In a season of fluctuating fortunes and performances for the Toronto Marlies, this victory goes down as one of their most impressive to date.
The Marlies were responsible for just the 11th regulation loss Chicago has suffered this season and their first since February 15.
“This would probably be up there with the top three to five [performances] of the season,” said head coach Greg Moore.
The opening 20 minutes featured plenty of intensity and hitting from both teams, but there was a distinct lack of high-quality scoring chances.
Chicago dominated possession and offensive zone time, but Toronto largely kept them to the perimeter. The Marlies were content to contain Chicago and stay patient offensively, recording just one shot on goal through the first 10 minutes.
Toronto did, however, create two high-danger chances in a 60-second span: Brett Seney escaped on a breakaway, but he was denied by an excellent save from Jack LaFontaine, who had barely touched the puck up until that point. An excellent forecheck from the fourth line ended with Curtis Douglas teeing up Bobby McMann in tight, but LaFontaine was again in position.
Making just his second-ever AHL start for the Marlies, Keith Petruzzelli pulled off a fantastic stop to deny CJ Smith with two seconds remaining in the period, ensuring the two sides were deadlocked heading into the first intermission.
The second period was the complete opposite of the first. Chances were exchanged off the rush, and the Marlies needed their rookie netminder to come up huge for them.
After Wolves transitioned quickly inside the first minute and created a 3-on-2 break, Petruzelli denied the first attempt and pulled off a flying stop on the rebound effort by Spencer Smallman.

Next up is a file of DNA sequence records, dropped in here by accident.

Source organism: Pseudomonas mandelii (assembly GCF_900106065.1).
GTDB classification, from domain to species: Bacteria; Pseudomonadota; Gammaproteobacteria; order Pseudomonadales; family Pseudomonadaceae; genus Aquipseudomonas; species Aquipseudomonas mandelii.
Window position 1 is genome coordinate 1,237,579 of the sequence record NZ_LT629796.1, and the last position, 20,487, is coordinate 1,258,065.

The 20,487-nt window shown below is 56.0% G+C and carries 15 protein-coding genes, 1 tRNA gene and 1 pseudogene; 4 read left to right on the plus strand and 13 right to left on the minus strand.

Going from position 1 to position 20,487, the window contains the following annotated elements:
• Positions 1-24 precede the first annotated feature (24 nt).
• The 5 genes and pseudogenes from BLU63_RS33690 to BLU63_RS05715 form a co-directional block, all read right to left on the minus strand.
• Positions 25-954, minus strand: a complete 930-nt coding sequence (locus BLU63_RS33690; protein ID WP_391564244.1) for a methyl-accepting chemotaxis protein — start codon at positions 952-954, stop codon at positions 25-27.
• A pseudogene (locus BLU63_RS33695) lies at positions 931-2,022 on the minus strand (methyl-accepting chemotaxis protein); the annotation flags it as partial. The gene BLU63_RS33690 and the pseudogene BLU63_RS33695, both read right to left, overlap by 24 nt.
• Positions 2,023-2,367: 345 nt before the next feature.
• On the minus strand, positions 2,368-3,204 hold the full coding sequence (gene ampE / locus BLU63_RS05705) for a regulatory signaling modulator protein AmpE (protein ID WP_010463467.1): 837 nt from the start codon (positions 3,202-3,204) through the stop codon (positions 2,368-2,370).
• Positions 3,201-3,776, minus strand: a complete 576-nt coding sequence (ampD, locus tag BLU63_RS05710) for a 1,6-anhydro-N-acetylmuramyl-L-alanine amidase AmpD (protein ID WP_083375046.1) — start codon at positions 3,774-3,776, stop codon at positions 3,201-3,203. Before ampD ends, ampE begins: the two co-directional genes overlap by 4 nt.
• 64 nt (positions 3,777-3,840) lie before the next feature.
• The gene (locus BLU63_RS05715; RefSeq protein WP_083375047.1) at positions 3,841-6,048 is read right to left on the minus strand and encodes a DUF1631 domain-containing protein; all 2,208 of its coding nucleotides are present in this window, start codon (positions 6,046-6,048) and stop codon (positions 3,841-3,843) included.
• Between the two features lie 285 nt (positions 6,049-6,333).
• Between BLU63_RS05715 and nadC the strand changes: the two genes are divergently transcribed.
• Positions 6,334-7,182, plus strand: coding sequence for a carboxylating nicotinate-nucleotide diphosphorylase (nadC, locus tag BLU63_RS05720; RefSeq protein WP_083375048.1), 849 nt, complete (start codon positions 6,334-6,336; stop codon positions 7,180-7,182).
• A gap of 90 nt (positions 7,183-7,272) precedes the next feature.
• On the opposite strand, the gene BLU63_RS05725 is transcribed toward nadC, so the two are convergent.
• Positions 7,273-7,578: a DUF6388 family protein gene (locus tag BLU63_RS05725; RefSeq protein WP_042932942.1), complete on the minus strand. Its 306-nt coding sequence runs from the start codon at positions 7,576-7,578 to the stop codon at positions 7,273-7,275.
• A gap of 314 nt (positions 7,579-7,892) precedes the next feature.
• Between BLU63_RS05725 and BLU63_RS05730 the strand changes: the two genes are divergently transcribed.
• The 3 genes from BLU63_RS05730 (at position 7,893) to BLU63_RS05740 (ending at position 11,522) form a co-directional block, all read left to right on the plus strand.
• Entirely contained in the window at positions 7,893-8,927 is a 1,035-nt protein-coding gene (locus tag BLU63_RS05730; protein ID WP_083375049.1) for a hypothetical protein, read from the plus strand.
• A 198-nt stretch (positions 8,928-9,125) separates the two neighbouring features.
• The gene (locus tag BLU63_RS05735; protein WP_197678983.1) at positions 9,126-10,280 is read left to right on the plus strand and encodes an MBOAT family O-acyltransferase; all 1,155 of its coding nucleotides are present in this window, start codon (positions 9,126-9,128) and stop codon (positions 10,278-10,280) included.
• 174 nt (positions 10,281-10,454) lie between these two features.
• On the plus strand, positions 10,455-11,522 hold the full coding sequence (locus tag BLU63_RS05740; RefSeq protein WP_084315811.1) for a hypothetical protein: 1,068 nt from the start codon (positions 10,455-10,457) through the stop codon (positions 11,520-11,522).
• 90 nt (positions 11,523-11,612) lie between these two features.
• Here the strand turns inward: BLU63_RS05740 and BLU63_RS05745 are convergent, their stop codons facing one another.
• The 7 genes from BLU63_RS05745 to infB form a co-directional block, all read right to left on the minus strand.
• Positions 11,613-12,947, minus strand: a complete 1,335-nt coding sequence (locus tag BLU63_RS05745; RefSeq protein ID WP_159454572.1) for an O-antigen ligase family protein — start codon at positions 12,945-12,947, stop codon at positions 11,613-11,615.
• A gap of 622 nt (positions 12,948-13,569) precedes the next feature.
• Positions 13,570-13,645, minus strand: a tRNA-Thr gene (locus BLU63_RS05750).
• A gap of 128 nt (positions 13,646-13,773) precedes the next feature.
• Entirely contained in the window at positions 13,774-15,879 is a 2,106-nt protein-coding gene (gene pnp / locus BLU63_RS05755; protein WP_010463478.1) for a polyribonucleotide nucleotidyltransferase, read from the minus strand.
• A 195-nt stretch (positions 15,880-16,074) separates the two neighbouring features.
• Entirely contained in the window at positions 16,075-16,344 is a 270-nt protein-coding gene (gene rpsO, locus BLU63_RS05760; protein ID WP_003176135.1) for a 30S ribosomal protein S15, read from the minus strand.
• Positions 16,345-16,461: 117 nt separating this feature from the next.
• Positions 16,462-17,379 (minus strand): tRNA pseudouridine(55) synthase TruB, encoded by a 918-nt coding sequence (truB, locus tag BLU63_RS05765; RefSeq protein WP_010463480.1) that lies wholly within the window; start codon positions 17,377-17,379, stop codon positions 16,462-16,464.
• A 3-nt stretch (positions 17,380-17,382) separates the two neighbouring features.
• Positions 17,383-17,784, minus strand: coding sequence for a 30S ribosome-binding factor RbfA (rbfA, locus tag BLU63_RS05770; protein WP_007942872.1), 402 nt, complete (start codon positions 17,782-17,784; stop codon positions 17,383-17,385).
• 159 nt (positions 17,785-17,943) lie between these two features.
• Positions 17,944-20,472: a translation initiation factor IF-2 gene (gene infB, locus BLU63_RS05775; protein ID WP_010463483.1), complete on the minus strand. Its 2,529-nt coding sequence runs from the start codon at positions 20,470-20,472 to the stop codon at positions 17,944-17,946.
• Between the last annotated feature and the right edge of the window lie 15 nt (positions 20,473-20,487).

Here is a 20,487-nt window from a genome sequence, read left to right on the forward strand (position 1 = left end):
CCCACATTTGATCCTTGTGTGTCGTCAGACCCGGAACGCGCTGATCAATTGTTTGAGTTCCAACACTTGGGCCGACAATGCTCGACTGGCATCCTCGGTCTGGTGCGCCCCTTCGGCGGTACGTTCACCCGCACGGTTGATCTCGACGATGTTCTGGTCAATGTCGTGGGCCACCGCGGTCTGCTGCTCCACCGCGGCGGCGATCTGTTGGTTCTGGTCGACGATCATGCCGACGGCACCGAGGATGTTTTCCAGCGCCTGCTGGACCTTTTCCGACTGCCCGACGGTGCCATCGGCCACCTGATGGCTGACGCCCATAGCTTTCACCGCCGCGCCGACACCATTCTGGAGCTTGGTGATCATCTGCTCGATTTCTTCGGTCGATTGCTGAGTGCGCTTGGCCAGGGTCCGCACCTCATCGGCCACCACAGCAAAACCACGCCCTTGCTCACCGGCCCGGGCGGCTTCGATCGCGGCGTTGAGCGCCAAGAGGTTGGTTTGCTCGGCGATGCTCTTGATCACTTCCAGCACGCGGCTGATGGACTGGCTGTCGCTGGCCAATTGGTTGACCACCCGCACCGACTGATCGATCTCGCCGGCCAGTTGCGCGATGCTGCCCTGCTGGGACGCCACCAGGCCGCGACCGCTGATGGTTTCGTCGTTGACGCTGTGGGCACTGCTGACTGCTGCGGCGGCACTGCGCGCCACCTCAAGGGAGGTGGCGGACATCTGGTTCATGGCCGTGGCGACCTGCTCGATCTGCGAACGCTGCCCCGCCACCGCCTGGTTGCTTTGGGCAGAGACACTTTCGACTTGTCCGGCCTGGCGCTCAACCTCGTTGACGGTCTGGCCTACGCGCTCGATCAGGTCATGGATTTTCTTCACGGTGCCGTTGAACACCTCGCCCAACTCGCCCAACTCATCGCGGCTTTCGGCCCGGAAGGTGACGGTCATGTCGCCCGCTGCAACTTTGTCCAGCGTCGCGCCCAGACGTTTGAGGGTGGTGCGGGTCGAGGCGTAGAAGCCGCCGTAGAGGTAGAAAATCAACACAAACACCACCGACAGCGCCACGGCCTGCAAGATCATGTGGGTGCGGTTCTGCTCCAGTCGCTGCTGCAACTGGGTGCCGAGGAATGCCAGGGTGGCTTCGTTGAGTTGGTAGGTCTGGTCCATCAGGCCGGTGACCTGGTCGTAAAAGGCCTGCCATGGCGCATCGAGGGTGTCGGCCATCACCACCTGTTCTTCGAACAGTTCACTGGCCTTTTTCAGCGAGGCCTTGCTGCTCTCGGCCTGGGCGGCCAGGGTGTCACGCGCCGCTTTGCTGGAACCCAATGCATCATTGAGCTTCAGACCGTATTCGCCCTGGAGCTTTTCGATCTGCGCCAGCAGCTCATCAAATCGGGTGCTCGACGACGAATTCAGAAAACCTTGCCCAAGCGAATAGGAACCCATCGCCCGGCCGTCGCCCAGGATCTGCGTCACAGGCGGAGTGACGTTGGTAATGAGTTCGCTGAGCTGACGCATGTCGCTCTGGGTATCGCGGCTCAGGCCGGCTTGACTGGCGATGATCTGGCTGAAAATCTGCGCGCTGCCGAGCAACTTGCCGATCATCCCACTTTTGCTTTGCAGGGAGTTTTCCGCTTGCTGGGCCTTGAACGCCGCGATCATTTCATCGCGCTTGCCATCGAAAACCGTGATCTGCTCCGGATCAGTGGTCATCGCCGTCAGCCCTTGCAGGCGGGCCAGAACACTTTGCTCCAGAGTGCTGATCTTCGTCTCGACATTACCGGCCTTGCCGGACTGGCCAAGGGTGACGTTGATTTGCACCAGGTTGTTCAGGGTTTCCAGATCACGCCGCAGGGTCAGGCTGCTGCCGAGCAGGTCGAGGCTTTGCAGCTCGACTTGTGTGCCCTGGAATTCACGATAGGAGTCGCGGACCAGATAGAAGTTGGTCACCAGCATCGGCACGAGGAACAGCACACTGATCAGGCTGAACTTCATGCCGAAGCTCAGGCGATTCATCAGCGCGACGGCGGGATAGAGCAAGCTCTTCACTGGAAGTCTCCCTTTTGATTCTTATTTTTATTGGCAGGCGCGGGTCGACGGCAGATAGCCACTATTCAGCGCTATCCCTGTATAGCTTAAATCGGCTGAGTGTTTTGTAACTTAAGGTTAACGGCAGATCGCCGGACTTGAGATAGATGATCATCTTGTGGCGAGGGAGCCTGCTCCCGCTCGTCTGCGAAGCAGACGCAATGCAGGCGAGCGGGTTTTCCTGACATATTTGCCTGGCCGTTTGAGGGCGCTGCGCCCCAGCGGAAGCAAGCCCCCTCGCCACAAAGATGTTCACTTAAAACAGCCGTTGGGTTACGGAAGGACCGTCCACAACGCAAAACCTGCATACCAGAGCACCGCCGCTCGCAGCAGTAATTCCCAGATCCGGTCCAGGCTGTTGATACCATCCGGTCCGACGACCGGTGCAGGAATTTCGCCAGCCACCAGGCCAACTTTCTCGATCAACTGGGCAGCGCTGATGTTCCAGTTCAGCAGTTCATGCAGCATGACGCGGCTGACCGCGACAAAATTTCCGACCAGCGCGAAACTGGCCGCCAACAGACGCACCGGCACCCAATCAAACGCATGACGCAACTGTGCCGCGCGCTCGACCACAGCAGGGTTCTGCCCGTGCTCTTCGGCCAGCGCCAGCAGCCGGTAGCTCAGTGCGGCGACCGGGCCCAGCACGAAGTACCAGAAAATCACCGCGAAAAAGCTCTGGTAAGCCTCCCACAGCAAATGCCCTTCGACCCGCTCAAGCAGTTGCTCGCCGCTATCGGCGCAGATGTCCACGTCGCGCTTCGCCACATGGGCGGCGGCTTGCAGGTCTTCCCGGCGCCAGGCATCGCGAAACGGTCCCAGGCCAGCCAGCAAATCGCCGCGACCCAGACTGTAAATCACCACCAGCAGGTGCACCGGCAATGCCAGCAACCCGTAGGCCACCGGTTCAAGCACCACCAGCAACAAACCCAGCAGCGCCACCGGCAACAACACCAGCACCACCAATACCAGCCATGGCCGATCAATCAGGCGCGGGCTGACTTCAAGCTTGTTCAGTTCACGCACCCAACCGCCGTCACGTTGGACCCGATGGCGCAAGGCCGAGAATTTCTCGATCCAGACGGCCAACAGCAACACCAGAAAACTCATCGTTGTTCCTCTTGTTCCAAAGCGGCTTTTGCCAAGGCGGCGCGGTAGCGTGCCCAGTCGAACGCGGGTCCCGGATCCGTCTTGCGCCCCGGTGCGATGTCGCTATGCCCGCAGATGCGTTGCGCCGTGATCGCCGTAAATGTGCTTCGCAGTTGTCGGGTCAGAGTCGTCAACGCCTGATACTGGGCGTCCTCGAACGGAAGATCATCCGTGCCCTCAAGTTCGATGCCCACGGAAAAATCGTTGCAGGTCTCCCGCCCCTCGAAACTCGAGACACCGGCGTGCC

The Marlies were then forced to kill a penalty before finally generating some offense of their own. It was the fourth line yet again, as McMann’s shot from the high slot glanced enough of LaFonatinae’s arm to send the puck floating over the top of the net.
Petruzzelli continued to stand on his head in the Marlies’ net, pulling off another great save before the six-minute mark on another odd-man rush for the Wolves.
Chicago had a goal waved off for interference before finally breaking the deadlock with seven minutes played. Standing by the side of the net unmarked, David Cotton had three attempts at banking the puck in off Petruzzelli before finally succeeding.
How did Toronto respond after falling behind? By taking a 3-1 inside the next five minutes.
The Marlies power play looked far more dangerous in this game, striking on its one and only opportunity. Joseph Duszak’s point shot produced a rebound that Joey Anderson battled hard for in the crease, Anderson shifted the puck to his right, and McMann was on hand to apply the finishing touch.
Toronto’s next two goals came off of a dogged forecheck. Clune and Douglas applied incessant pressure behind the Chicago net, resulting in a turnover to Antti Suomela, who made a sublime move around the goalie to put the Marlies ahead.
McMann — a persistent thorn in the side of the opposition with his refusal to give up on a play — seized on a turnover from Joey Keane before getting off a quick backhand shot that caught LaFontaine unaware, beating him at his near post.
Chicago attempted to pour on the pressure after falling behind 3-1. They fired nine shots on target in the final eight minutes, but Toronto’s rookie netminder was rock solid. Petruzzelli turned aside 18 of 19 shots in the middle frame to maintain Toronto’s two-goal advantage through 40 minutes.
The final frame resembled the first more than the second as the Marlies attempted to hold onto their lead.